Joshua Pantesco on July 7, 2006 3:47 PM ET

[JURIST] President Bush repeated earlier calls [JURIST report] for a compromise immigration reform bill [JURIST news archive] that would satisfy the demands of both House and Senate leaders during a press conference [transcript] in Chicago Friday. After promoting the use of the voluntary Basic Pilot Employment Verification Program [backgrounder], an automated system employers may use to check the legal status of a new hire, Bush said:

The best way to deal with this problem [of immigration], in my judgment, is to say, look, you're here illegally, there's got to be a consequence. The consequence could be a penalty, a fine. It could be proof that you're not a criminal. In other words, there's got to be ways to say -- make restitution for society for breaking the law; but say to the person, you can get in the citizenship line, but at the back of the line, not at the beginning. See, there are people in line who want to become a citizen of the United States. It doesn't make sense to penalize those who are here legally, playing by the rules, to let people who have been here illegally get ahead of them.
In an effort to promote a deal, Bush has already met with some House Republican leaders who passed a conservative law-enforcement-focused immigration bill [HR 4437 summary; JURIST report] in November.

Also on Friday, the House International Relations Committee Subcommittee on International Terrorism and Nonproliferation [official website] held a second hearing [meeting notice] on border security at a border patrol station in Laredo, Texas. The Houston Chronicle has more.





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German state court rejects headscarf ban
Jaime Jansen on July 7, 2006 1:44 PM ET

[JURIST] A court in the German state of Baden-Wuerttemberg [official website] Friday threw out a ban on women teachers wearing religious headscarves [JURIST news archive]. The case originated when Baden-Wuerttemberg passed a law [JURIST report] in 2004 forbidding "outward expressions that undermine the neutrality of the government or peace between political and religious creeds in school," but which reportedly did not apply to Catholic nuns wearing veils in public schools. Baden-Wuerttemberg argued that public school teachers needed to show political and religious neutrality, but the Baden-Wuerttemberg administrative tribunal felt that the legislation was discriminatory because it applied to Muslim women wearing headscarves and not Catholic nuns.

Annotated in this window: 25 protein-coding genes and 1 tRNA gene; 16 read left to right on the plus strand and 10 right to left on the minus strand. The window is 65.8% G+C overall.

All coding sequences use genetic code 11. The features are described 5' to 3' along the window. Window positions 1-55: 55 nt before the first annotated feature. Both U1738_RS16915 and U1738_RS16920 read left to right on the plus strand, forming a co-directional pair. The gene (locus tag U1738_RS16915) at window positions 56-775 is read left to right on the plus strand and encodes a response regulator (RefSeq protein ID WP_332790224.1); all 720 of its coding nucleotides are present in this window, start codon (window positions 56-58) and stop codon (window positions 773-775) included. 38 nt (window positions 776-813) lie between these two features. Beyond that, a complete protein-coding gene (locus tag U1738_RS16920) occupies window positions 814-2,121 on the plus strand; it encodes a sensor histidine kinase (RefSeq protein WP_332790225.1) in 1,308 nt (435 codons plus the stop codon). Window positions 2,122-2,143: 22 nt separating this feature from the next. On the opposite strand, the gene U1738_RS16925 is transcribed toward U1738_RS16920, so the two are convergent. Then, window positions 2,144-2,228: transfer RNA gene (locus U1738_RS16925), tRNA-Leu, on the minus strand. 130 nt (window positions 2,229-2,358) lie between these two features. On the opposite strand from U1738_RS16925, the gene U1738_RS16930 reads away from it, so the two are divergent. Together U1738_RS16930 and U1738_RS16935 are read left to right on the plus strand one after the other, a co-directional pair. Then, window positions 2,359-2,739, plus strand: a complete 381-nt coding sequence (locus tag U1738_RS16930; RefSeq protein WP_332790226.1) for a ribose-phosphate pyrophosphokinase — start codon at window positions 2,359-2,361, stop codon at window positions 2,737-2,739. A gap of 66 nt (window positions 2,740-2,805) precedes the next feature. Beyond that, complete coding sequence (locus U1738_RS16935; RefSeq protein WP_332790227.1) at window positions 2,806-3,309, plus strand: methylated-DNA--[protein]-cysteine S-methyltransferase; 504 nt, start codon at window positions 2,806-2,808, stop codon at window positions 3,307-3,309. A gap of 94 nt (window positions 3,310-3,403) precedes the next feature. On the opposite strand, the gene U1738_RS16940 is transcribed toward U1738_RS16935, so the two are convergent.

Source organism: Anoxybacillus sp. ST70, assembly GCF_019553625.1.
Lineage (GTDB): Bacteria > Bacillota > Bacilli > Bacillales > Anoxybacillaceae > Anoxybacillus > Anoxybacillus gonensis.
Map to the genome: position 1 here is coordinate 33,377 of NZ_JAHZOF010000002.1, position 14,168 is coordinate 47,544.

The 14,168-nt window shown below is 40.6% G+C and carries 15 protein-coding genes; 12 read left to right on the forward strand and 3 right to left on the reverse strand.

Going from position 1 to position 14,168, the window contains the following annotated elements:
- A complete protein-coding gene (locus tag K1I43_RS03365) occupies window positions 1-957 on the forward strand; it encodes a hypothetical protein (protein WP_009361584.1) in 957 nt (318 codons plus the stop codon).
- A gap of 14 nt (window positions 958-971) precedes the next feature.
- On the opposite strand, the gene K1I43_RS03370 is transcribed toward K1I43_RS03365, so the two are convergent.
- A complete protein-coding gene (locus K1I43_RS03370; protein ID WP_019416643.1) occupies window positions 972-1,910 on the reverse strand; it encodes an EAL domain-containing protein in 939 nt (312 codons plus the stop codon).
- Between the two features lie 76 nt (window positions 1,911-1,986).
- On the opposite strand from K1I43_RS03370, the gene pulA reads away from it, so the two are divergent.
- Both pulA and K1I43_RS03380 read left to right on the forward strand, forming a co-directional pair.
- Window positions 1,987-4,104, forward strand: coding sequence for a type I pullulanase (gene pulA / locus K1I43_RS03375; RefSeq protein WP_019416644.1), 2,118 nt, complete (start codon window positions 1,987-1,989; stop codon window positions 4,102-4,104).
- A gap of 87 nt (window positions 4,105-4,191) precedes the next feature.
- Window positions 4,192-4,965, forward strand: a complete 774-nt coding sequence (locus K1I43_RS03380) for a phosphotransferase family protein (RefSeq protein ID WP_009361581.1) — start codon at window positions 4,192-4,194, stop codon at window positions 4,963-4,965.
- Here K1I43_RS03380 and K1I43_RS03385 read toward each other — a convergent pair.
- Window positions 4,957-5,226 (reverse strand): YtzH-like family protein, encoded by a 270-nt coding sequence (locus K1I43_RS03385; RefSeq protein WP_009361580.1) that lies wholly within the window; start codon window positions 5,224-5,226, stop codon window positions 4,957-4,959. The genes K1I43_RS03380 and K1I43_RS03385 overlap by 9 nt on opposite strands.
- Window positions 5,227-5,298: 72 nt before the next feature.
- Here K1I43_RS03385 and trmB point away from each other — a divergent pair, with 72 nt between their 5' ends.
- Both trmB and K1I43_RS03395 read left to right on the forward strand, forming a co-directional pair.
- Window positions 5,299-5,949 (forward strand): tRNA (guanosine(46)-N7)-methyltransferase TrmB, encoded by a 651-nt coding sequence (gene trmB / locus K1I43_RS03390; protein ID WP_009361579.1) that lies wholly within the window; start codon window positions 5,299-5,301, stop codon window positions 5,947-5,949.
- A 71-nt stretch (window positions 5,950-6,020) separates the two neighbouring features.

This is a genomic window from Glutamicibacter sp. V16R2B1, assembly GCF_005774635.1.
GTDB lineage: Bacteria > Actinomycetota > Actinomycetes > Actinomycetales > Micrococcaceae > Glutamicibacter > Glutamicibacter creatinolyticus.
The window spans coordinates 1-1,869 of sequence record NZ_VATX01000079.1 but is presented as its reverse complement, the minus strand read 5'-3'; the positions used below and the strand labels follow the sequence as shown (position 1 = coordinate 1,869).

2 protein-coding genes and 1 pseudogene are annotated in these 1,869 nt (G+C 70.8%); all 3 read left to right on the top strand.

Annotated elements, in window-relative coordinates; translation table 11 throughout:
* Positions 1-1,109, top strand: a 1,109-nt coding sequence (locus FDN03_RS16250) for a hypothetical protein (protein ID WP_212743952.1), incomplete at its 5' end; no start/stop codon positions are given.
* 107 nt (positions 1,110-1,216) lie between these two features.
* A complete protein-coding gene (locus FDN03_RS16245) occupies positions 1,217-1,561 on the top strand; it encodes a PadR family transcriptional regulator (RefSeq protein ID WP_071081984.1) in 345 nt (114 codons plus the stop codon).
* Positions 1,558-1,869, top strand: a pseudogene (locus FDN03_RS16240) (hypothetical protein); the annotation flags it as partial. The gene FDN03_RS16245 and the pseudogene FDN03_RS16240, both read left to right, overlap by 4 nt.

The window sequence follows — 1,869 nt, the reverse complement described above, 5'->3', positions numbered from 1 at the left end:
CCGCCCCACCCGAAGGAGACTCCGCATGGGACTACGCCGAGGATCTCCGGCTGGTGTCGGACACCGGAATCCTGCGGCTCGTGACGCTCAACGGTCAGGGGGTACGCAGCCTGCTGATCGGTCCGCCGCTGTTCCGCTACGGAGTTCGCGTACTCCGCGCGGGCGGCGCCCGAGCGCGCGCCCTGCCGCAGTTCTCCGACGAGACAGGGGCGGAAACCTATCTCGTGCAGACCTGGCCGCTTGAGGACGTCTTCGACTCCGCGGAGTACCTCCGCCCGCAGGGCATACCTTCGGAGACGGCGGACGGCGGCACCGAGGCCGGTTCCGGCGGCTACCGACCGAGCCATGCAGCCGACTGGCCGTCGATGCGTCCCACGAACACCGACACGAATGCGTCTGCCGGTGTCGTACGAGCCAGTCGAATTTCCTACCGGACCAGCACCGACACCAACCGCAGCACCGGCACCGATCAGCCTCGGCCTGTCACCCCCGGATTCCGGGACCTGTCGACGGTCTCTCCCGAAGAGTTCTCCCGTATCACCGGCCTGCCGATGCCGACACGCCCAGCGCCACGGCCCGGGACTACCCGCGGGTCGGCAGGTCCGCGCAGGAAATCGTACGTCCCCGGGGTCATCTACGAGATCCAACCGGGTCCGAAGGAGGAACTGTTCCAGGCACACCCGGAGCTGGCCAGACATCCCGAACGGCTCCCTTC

Though the Baden-Wuerttemberg court found discrimination in the legislation because Catholic nuns wore veils, Germany's Federal Administrative Court [official website] ruled in 2004 that the legislation also applies to Catholic nuns [JURIST report], requiring them to remove their religious symbols before entering the classroom as well. Deutsche Press Agentur has more.






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East Timor ex-PM summoned for questioning as suspect in weapons case
Joshua Pantesco on July 7, 2006 1:39 PM ET

[JURIST] Former East Timor Prime Minister Mari Alkatiri [BBC profile] was again summoned on Friday for questioning on July 20 by the lead prosecutor of East Timor, this time as a suspect, to answer questions in an investigation into the distribution of illegal weapons to local militias. Alkatiri refused an earlier summons [JURIST report] last month, claiming immunity from criminal prosecution as a member of Parliament. Alkatiri resigned [BBC report] in June, and was automatically awarded a seat in Parliament. Alkatiri, who proclaimed his innocence during a TV broadcast last month, has been reportedly implicated in the weapons case by his associate and former Interior Minister Rogerio Lobato. Prosecutors charged [JURIST report] Lobato in connection with the case in June.